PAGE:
Those who drank energy drinks in combination with alcohol got drunk twice as often as those who did not mix the two.

These types of energy drinks are laden with caffeine and sugar and have been known to cause nausea, abnormal heart rhythms and other health problems when overused. At a high school in Colorado Springs, a group of students fell ill after they had consumed large amounts of the caffeinated energy drink Spike Shooter, which led to energy drinks becoming a banned substance at the school.

In another case four students in middle school were taken to the emergency room with sweating and heart palpitations after consuming an energy drink called Redline.

In Sydney, a government investigation into energy drinks was carried out after several high school students suffered nausea and dizziness as a result of drinking energy drinks. They found that nearly three quarters of all energy drinks being sold in New South Wales exceeded the state’s legal caffeine limits of 320mg per liter.

In the United Kingdom, a school in East Sussex requested that local shops not sell energy drinks to their students due to the adverse effects they were having on them, and in some countries, including Norway and Denmark, certain energy drinks have even been banned due to concerns about their safety.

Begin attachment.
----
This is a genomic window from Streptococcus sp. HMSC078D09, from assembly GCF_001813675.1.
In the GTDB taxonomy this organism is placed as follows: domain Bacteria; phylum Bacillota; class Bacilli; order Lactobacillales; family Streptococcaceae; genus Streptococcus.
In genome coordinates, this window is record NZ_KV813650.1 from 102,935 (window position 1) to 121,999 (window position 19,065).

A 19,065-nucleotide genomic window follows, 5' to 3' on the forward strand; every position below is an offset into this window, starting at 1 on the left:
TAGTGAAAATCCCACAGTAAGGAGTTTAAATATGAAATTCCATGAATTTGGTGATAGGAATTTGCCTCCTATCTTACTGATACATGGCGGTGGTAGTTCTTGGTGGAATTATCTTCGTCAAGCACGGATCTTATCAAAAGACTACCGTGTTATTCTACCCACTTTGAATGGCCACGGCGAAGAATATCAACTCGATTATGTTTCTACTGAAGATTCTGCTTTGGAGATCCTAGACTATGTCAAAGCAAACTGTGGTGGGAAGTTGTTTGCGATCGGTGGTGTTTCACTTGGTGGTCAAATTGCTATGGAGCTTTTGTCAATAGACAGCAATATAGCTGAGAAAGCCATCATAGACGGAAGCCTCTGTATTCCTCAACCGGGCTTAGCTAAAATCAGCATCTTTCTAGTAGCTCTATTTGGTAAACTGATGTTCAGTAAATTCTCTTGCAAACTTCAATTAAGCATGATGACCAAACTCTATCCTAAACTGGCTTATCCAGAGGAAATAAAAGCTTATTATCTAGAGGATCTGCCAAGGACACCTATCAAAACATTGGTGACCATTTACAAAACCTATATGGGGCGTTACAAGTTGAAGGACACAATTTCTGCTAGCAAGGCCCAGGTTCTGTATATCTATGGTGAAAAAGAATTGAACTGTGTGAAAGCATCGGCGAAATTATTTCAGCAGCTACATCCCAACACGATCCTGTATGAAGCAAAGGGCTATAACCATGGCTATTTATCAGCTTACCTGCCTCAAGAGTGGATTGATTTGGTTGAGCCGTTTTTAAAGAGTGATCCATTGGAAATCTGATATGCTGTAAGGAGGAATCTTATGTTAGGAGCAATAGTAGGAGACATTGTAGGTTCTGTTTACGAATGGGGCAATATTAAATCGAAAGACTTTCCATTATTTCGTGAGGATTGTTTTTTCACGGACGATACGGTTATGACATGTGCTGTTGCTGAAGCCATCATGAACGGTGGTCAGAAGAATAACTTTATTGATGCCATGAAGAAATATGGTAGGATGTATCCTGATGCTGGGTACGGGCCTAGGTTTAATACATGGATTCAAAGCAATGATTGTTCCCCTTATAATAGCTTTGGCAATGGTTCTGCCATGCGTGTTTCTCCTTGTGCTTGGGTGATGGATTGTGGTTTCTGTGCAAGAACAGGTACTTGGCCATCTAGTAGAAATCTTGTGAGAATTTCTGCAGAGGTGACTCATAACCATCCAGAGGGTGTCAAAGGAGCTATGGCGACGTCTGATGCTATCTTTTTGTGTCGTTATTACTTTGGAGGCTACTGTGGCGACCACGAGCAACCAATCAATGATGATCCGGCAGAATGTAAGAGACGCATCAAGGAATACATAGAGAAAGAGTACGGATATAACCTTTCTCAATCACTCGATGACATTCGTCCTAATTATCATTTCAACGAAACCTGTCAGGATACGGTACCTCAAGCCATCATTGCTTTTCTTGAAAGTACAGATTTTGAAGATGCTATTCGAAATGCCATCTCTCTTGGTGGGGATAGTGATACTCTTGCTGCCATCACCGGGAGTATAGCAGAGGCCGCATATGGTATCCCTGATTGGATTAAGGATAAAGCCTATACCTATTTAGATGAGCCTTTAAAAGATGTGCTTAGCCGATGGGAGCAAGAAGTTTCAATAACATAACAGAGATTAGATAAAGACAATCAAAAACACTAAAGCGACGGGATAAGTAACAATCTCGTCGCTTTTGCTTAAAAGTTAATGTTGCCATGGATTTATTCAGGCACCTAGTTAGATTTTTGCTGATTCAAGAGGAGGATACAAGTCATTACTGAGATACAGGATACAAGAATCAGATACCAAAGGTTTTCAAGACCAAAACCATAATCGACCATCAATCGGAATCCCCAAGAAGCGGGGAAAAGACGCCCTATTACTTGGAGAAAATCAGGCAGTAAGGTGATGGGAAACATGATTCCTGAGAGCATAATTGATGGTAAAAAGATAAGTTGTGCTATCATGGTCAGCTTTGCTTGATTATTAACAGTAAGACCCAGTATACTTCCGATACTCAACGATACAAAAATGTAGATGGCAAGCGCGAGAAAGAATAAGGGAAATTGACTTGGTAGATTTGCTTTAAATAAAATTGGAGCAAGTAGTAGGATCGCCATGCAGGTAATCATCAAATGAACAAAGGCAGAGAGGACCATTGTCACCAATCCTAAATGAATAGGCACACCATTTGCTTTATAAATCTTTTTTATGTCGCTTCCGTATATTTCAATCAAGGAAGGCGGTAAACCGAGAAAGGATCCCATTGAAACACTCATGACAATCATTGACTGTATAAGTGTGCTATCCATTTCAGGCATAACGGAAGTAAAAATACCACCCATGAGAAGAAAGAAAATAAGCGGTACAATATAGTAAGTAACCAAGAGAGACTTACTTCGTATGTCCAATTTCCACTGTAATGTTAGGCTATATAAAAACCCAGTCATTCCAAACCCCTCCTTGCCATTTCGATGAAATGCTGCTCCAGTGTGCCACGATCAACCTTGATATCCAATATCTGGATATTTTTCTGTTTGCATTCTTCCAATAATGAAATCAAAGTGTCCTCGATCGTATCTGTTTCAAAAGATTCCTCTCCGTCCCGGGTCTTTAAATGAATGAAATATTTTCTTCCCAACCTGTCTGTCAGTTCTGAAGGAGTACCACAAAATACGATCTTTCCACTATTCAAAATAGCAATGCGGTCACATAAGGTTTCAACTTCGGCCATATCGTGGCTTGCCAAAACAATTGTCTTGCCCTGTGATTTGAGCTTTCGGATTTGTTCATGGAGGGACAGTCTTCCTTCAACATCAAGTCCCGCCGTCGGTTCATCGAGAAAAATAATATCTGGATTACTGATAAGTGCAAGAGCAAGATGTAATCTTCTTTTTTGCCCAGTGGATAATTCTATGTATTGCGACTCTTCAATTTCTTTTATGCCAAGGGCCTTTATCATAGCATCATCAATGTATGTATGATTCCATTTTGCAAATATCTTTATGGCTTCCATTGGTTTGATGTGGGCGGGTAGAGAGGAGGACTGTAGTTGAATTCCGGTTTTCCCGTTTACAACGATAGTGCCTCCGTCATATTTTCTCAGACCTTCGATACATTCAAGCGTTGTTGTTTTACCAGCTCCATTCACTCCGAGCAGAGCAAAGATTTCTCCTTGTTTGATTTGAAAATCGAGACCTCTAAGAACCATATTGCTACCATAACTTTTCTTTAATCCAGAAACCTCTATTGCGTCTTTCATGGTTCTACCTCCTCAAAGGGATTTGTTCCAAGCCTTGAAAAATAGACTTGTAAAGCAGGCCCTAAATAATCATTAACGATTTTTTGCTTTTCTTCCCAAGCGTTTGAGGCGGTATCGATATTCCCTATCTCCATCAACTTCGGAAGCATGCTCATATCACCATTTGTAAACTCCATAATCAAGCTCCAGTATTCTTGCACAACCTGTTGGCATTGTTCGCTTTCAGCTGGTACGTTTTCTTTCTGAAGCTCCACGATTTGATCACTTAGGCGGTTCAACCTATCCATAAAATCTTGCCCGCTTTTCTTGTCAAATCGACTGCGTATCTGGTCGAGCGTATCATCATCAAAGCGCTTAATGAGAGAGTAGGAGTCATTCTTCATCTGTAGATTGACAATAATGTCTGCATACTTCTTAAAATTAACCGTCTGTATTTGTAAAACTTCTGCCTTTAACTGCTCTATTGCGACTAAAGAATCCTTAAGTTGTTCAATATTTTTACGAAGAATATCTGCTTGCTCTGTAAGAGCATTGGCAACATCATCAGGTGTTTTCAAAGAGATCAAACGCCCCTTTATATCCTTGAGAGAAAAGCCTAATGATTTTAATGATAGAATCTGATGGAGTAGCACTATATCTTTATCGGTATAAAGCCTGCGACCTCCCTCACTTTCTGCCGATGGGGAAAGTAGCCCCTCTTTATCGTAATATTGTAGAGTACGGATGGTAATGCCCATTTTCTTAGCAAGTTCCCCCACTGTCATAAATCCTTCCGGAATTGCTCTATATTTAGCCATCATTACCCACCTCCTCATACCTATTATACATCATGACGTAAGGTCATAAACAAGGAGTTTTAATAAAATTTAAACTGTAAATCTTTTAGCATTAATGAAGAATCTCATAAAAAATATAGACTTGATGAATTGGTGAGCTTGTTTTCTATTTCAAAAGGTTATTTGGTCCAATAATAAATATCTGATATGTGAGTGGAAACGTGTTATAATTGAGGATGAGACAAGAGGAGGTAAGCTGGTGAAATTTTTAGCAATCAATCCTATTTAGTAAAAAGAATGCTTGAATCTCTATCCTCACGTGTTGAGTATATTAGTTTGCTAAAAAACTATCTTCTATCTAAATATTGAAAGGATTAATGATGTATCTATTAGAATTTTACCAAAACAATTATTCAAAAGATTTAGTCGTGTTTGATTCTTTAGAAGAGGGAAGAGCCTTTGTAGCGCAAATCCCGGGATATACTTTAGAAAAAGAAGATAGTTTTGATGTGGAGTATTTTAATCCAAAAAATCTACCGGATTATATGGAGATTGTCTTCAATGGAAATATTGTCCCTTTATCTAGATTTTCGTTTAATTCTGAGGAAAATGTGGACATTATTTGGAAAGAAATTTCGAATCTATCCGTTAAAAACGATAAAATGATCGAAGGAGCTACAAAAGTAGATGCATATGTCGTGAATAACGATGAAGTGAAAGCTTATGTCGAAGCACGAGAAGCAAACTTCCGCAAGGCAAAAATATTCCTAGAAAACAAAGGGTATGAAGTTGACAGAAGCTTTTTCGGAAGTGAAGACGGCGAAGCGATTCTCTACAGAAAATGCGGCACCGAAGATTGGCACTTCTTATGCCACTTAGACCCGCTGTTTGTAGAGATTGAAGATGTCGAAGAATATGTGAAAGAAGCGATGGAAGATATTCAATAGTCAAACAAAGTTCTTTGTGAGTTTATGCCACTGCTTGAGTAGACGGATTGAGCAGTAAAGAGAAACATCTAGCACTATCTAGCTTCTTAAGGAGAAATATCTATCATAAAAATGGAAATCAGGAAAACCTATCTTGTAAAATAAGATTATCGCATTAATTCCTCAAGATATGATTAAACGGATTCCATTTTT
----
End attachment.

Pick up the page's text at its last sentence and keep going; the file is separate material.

One of the main concerns that public health services have about energy drinks is that unlike coffee, they can be consumed relatively quickly, because they are cold and refreshing, which may cause people to consume them more frequently and in larger amounts than coffee.

Another danger is the new trend of mixing energy drinks and alcohol, like the popular vodka Red Bull drink that is a favorite among regular club goers. Drinking an energy drink that is high in caffeine causes users to feel more alert, which means they may consume more alcohol than they normally would.

A study, published by Academic Emergency Medicine, found that those who drank energy drinks in combination with alcohol got drunk twice as often as those who did not mix the two. They were also more likely to become injured while drinking and require medical attention.

This is not to say that energy drinks are bad, rather the abuse of energy drinks is bad. If you use some common sense and practice moderation, you shouldn’t have a problem.

Don’t gulp down energy drinks to stay awake at work or on a long-distance drive, because nothing can substitute a good night’s sleep. But, if you need a quick pick-me-up to get you through the last hour of work or to get your workout in on a day when you don’t feel like it, then an energy drink may present the perfect solution.

Remember, the mere taste of an energy drink could be enough to give your brain the boost it needs to perform more efficiently, so enjoy your energy drinks in moderation and you will get the benefits without the side effects.

Image by nattu

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About Andrianes Pinantoan

Andrianes Pinantoan is a long time blogger and an avid student of the brain. He's fascinated with how the mind works and its application in everyday life. When not working, he can be found behind a lens.

View all posts by Andrianes Pinantoan →

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One Comment

  1. melissaOctober 1, 2012 at 6:48 pmReply

    i think energy drinks is bad for you. one of my friends had a heat a tak .plzzz be carful of what you put in you body.:(